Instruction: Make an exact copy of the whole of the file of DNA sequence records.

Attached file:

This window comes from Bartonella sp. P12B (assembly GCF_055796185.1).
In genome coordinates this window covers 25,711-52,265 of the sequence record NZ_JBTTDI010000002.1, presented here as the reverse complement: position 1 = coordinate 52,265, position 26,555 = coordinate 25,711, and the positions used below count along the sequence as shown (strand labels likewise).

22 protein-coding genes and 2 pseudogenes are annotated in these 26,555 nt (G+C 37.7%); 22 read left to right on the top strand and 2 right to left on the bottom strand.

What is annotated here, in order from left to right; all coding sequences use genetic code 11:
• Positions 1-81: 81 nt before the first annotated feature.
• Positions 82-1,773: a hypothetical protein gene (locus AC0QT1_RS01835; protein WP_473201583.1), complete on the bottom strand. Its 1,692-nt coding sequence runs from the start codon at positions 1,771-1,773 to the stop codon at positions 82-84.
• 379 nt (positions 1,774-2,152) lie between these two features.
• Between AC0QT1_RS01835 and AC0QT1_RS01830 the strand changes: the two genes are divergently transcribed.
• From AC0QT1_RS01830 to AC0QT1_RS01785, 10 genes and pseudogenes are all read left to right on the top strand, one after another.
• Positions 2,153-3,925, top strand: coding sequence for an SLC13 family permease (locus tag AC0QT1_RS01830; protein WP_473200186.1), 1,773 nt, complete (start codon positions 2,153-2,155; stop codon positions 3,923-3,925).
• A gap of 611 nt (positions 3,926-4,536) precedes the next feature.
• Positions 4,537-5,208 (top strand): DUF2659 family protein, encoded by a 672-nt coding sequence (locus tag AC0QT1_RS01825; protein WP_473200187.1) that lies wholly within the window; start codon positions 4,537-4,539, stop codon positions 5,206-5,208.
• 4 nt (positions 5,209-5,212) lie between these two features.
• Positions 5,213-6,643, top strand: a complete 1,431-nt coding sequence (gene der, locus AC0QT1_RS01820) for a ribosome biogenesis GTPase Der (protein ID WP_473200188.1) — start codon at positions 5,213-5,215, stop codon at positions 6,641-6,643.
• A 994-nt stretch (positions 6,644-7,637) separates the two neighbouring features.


This window comes from Bartonella sp. P12B (assembly GCF_055796185.1).
In genome coordinates this window covers 25,711-52,265 of the sequence record NZ_JBTTDI010000002.1, presented here as the reverse complement: position 1 = coordinate 52,265, position 26,555 = coordinate 25,711, and the positions used below count along the sequence as shown (strand labels likewise).

22 protein-coding genes and 2 pseudogenes are annotated in these 26,555 nt (G+C 37.7%); 22 read left to right on the top strand and 2 right to left on the bottom strand.

What is annotated here, in order from left to right; all coding sequences use genetic code 11:
• Positions 1-81: 81 nt before the first annotated feature.
• Positions 82-1,773: a hypothetical protein gene (locus AC0QT1_RS01835; protein WP_473201583.1), complete on the bottom strand. Its 1,692-nt coding sequence runs from the start codon at positions 1,771-1,773 to the stop codon at positions 82-84.
• 379 nt (positions 1,774-2,152) lie between these two features.
• Between AC0QT1_RS01835 and AC0QT1_RS01830 the strand changes: the two genes are divergently transcribed.
• From AC0QT1_RS01830 to AC0QT1_RS01785, 10 genes and pseudogenes are all read left to right on the top strand, one after another.
• Positions 2,153-3,925, top strand: coding sequence for an SLC13 family permease (locus tag AC0QT1_RS01830; protein WP_473200186.1), 1,773 nt, complete (start codon positions 2,153-2,155; stop codon positions 3,923-3,925).
• A gap of 611 nt (positions 3,926-4,536) precedes the next feature.
• Positions 4,537-5,208 (top strand): DUF2659 family protein, encoded by a 672-nt coding sequence (locus tag AC0QT1_RS01825; protein WP_473200187.1) that lies wholly within the window; start codon positions 4,537-4,539, stop codon positions 5,206-5,208.
• 4 nt (positions 5,209-5,212) lie between these two features.
• Positions 5,213-6,643, top strand: a complete 1,431-nt coding sequence (gene der, locus AC0QT1_RS01820) for a ribosome biogenesis GTPase Der (protein ID WP_473200188.1) — start codon at positions 5,213-5,215, stop codon at positions 6,641-6,643.
• A 994-nt stretch (positions 6,644-7,637) separates the two neighbouring features.